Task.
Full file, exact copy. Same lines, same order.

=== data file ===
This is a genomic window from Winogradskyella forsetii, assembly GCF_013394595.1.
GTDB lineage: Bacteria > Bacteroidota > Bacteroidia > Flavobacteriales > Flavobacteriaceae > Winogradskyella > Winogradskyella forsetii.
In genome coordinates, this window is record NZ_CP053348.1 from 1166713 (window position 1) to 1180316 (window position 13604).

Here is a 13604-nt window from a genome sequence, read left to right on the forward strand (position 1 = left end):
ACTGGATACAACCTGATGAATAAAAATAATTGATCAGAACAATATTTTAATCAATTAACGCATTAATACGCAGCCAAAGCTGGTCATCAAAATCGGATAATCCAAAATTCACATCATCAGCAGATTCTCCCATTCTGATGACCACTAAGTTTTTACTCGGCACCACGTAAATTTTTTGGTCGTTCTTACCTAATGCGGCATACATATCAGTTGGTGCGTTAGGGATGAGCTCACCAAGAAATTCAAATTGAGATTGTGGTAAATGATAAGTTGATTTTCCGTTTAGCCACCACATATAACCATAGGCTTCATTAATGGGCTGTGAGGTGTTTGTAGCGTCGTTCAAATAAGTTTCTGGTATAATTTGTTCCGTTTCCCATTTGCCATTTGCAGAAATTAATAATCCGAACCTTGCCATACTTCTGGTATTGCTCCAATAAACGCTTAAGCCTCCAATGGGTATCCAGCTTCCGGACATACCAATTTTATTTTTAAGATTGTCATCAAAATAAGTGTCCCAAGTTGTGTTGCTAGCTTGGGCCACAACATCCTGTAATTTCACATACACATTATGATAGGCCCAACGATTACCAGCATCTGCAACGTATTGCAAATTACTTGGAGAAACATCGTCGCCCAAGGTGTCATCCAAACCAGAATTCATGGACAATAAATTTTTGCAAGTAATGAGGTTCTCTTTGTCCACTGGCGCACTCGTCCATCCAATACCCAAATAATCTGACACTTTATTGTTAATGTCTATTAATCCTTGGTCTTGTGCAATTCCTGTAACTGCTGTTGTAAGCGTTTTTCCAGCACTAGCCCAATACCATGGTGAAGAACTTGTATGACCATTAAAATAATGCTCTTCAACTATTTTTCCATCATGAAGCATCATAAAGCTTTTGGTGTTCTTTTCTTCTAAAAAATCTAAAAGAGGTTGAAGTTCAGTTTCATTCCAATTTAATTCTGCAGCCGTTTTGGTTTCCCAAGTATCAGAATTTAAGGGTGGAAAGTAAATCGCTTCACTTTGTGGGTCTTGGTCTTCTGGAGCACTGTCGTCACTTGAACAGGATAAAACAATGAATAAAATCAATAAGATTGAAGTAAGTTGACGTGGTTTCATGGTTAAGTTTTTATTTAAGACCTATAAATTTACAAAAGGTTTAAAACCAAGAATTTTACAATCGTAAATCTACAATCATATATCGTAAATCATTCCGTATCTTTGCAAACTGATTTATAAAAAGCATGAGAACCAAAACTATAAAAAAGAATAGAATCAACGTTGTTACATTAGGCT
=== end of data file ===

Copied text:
This is a genomic window from Winogradskyella forsetii, assembly GCF_013394595.1.
GTDB lineage: Bacteria > Bacteroidota > Bacteroidia > Flavobacteriales > Flavobacteriaceae > Winogradskyella > Winogradskyella forsetii.
In genome coordinates, this window is record NZ_CP053348.1 from 1166713 (window position 1) to 1180316 (window position 13604).

Here is a 13604-nt window from a genome sequence, read left to right on the forward strand (position 1 = left end):
ACTGGATACAACCTGATGAATAAAAATAATTGATCAGAACAATATTTTAATCAATTAACGCATTAATACGCAGCCAAAGCTGGTCATCAAAATCGGATAATCCAAAATTCACATCATCAGCAGATTCTCCCATTCTGATGACCACTAAGTTTTTACTCGGCACCACGTAAATTTTTTGGTCGTTCTTACCTAATGCGGCATACATATCAGTTGGTGCGTTAGGGATGAGCTCACCAAGAAATTCAAATTGAGATTGTGGTAAATGATAAGTTGATTTTCCGTTTAGCCACCACATATAACCATAGGCTTCATTAATGGGCTGTGAGGTGTTTGTAGCGTCGTTCAAATAAGTTTCTGGTATAATTTGTTCCGTTTCCCATTTGCCATTTGCAGAAATTAATAATCCGAACCTTGCCATACTTCTGGTATTGCTCCAATAAACGCTTAAGCCTCCAATGGGTATCCAGCTTCCGGACATACCAATTTTATTTTTAAGATTGTCATCAAAATAAGTGTCCCAAGTTGTGTTGCTAGCTTGGGCCACAACATCCTGTAATTTCACATACACATTATGATAGGCCCAACGATTACCAGCATCTGCAACGTATTGCAAATTACTTGGAGAAACATCGTCGCCCAAGGTGTCATCCAAACCAGAATTCATGGACAATAAATTTTTGCAAGTAATGAGGTTCTCTTTGTCCACTGGCGCACTCGTCCATCCAATACCCAAATAATCTGACACTTTATTGTTAATGTCTATTAATCCTTGGTCTTGTGCAATTCCTGTAACTGCTGTTGTAAGCGTTTTTCCAGCACTAGCCCAATACCATGGTGAAGAACTTGTATGACCATTAAAATAATGCTCTTCAACTATTTTTCCATCATGAAGCATCATAAAGCTTTTGGTGTTCTTTTCTTCTAAAAAATCTAAAAGAGGTTGAAGTTCAGTTTCATTCCAATTTAATTCTGCAGCCGTTTTGGTTTCCCAAGTATCAGAATTTAAGGGTGGAAAGTAAATCGCTTCACTTTGTGGGTCTTGGTCTTCTGGAGCACTGTCGTCACTTGAACAGGATAAAACAATGAATAAAATCAATAAGATTGAAGTAAGTTGACGTGGTTTCATGGTTAAGTTTTTATTTAAGACCTATAAATTTACAAAAGGTTTAAAACCAAGAATTTTACAATCGTAAATCTACAATCATATATCGTAAATCATTCCGTATCTTTGCAAACTGATTTATAAAAAGCATGAGAACCAAAACTATAAAAAAGAATAGAATCAACGTTGTTACATTAGGCT